These are the sources and citations used to research Floyd Norman and Walt Disney. This bibliography was generated on Cite This For Me on

  • Website

    Floyd E. Norman (1935– )

    2021

    "Floyd E. Norman is an animator, comic book artist, and script writer who made history in 1956 by becoming the first African American cartoon animator at the Disney studios, where he worked directly with Walt Disney.​ Norman was born on June 22, 1935, in Santa Barbara, California. His parents, James Norman and Evelyn Davis Norman, were originally from Natchez, Mississippi. Norman’s interest in art and cartooning began in childhood after his mother took him to see the classic animated Disney film Dumbo in 1941. The next year, Norman saw Disney’s Bambi, by which time he had pretty much decided he wanted to be a cartoonist working for Disney when he grew up.​ After graduating from high school in Santa Barbara, Norman took his portfolio to the Walt Disney Studios in Burbank, California, whereupon he was advised to go to an art school. Early in his career, Norman worked as an assistant for Bill Woggon, who also lived in Santa Barbara and who created the popular Katy Keene comics.​ Norman registered at the Art Center College of Design in Pasadena, majoring in illustration. In 1956, during his third year there, Norman was invited to work at Walt Disney Productions as an animator on the film, Sleeping Beauty, so he dropped out of school in order to accept the offer for his dream job.​ Work on Sleeping Beauty wrapped up in 1958, at which time Norman got drafted and served in the military for a couple of years during a lull in the Korean conflict. In 1960 Norman returned to the Disney studio to work on One Hundred and One Dalmatians, followed by The Sword in the Stone, and then The Jungle Book. After Walt Disney died in 1966, Norman and three partners founded Vignette Films, Inc., which became one of the first studios to make animated films on black history.​ In the early 1970s, Norman returned to the Disney studios to work on the animated film Robin Hood. During the course of his career, Norman worked on various animation films and series at other top animation companies: Hanna-Barbera, Film Roman, Ruby-Spears Productions, and Pixar. In the 1980s, Norman again worked at Disney as a writer and scripter in the comic strip department. Norman contributed to The Hunchback of Notre Dame (1996), Mulan (1998), and Dinosaur (2000) for the Walt Disney Animation Studios. He worked on Toy Story 2 (1999), the same year he and his business partner and fellow animator, Leo Sullivan, created Afrokids®.com, an Internet site that promotes multicultural and African American images to children. After finishing work in 2001 on Pixar Animation Studios’ computer-animated feature, Monsters, Inc., Norman officially retired. However, to this day he likes to keep involved in the business by doing occasional work as a freelance consultant and storyboard artist on various projects.Norman is married to Adrienne Brown, who as an artist also worked for Disney Publishing. Among the accolades Norman received over the span of his nearly sixty years in the animation profession have been the Winsor McCay Award from the International Animated Film Society in 2008, the Inkpot Award from Comic-Con International in 2008, and the Sergio Award from the Comic Art Professional Society (CAPS) in 2013. Norman’s lifelong association with Disney was reflected during ceremonies on October 10, 2007, when he received that year’s Disney Legend Award.​"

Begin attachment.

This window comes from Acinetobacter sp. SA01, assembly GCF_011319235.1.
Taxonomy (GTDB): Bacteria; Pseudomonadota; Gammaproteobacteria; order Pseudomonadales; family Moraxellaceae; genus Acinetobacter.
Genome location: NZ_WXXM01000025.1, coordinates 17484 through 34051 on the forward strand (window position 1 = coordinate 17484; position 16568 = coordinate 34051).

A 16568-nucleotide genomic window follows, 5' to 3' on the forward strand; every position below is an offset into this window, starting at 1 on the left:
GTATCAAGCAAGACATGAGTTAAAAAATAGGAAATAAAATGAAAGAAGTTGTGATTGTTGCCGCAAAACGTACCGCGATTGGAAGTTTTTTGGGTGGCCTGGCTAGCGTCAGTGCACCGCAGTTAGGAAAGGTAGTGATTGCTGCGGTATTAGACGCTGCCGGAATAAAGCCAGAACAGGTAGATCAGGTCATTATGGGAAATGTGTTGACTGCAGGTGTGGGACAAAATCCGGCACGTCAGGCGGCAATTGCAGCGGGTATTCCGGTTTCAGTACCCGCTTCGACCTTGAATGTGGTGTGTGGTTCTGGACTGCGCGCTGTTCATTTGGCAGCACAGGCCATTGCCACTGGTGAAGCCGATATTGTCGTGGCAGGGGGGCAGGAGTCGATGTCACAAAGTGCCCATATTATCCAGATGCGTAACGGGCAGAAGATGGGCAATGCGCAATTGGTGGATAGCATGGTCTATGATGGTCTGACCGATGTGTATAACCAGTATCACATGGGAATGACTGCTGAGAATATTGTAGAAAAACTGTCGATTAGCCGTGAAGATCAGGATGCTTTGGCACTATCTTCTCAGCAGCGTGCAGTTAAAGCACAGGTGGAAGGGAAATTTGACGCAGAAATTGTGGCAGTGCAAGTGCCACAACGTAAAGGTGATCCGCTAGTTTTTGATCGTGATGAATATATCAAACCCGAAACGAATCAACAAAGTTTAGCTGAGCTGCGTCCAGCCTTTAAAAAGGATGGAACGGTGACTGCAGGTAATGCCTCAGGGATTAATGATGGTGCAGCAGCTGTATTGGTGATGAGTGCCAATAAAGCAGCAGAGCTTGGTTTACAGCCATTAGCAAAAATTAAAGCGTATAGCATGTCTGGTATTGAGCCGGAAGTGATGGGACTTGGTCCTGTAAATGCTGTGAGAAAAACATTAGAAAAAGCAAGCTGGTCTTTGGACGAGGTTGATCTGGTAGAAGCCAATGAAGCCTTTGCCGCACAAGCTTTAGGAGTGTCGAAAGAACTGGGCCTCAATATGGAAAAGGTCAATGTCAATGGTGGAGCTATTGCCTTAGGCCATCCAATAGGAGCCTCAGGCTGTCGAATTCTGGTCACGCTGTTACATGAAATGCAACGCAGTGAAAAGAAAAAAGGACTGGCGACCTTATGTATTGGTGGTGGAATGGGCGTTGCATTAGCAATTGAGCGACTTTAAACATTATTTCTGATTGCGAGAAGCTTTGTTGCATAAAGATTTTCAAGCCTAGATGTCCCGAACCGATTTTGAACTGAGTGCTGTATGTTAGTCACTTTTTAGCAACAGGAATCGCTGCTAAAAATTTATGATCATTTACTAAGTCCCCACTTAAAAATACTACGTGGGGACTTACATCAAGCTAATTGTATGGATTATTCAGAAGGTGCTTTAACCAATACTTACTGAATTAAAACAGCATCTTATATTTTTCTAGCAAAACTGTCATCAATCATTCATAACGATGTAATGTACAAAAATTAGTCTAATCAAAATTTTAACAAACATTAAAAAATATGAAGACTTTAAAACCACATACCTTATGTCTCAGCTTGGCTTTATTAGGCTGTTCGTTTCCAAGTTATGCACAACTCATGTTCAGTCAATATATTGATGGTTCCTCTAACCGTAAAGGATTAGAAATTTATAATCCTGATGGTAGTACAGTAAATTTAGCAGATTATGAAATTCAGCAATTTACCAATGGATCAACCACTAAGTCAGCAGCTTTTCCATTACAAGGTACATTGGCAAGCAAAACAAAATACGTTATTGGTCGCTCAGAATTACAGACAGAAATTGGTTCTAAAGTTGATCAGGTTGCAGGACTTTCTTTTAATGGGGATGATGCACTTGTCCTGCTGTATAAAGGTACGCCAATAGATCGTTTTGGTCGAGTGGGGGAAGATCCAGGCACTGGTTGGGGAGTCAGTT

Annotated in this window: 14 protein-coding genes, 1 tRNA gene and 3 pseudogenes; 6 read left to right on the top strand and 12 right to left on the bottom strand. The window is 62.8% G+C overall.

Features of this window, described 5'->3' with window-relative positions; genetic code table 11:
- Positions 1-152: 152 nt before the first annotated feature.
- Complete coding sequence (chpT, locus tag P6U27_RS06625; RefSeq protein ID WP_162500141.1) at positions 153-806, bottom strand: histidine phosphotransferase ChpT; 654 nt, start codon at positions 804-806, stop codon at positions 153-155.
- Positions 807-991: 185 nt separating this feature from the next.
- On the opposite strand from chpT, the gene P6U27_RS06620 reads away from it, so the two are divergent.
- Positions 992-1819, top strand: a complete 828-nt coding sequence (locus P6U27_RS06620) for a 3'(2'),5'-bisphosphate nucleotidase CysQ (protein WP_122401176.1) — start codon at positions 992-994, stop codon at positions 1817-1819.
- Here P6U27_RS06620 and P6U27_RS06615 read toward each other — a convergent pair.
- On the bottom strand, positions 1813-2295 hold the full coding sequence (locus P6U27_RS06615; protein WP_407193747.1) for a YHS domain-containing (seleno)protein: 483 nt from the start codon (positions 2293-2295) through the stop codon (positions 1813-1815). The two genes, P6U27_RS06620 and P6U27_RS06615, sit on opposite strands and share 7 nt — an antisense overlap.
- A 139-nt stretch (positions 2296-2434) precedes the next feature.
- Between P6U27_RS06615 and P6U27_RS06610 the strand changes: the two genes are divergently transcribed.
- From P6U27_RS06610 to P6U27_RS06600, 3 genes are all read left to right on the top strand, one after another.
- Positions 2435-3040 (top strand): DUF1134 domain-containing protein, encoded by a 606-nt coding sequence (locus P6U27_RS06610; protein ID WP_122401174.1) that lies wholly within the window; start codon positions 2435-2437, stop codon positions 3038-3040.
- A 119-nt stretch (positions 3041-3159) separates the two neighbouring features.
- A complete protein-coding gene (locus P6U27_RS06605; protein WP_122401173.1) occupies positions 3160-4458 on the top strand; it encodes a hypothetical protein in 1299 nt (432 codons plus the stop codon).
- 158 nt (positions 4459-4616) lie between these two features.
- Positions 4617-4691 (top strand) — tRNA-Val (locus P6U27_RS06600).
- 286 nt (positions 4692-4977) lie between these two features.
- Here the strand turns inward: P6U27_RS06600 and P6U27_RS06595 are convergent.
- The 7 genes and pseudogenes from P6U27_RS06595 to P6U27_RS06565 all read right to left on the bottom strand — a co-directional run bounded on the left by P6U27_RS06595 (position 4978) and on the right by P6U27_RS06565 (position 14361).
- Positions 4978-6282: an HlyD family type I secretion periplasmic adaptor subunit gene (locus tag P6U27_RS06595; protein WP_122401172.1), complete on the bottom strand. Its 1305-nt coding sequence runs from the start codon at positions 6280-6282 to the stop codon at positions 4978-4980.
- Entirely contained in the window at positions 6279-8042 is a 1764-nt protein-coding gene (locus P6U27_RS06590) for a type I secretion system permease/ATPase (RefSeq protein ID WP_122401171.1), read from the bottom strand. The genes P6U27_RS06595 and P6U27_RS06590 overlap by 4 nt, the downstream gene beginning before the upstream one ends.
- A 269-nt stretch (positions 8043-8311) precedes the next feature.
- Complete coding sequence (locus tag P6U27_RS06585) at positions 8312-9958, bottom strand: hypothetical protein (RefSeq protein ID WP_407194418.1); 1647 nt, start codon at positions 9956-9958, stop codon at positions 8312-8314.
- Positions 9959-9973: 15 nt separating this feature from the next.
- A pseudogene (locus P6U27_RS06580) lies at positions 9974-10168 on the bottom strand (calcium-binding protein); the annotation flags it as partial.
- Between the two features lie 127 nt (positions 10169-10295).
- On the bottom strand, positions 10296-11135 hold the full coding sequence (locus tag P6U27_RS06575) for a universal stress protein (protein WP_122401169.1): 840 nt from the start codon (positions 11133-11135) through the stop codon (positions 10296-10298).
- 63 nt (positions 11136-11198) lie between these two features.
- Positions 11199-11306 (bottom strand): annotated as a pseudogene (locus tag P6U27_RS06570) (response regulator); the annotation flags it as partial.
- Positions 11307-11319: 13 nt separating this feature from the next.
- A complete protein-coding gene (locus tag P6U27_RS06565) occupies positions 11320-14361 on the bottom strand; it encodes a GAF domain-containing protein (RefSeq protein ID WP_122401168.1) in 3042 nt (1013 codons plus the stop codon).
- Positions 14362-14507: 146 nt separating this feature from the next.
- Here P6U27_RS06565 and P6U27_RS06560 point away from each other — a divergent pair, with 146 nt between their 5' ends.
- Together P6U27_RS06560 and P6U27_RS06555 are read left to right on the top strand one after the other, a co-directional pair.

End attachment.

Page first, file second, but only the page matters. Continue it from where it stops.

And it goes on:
In-text: (Floyd E. Norman (1935– ), 2021)

    Your Bibliography: Black Past. 2021. Floyd E. Norman (1935– ). [online] Available at: <https://www.blackpast.org/african-american-history/norman-floyd-e-1935/​> [Accessed 24 May 2021].

  • Website

    Mickey's Man Friday

    2021

    "Mickey's man Friday", 1935​

    In-text: (Mickey's Man Friday, 2021)

    Your Bibliography: Disney Wiki. 2021. Mickey's Man Friday. [online] Available at: <https://disney.fandom.com/wiki/Mickey%27s_Man_Friday> [Accessed 24 May 2021].

  • Website

    The Crows

    2021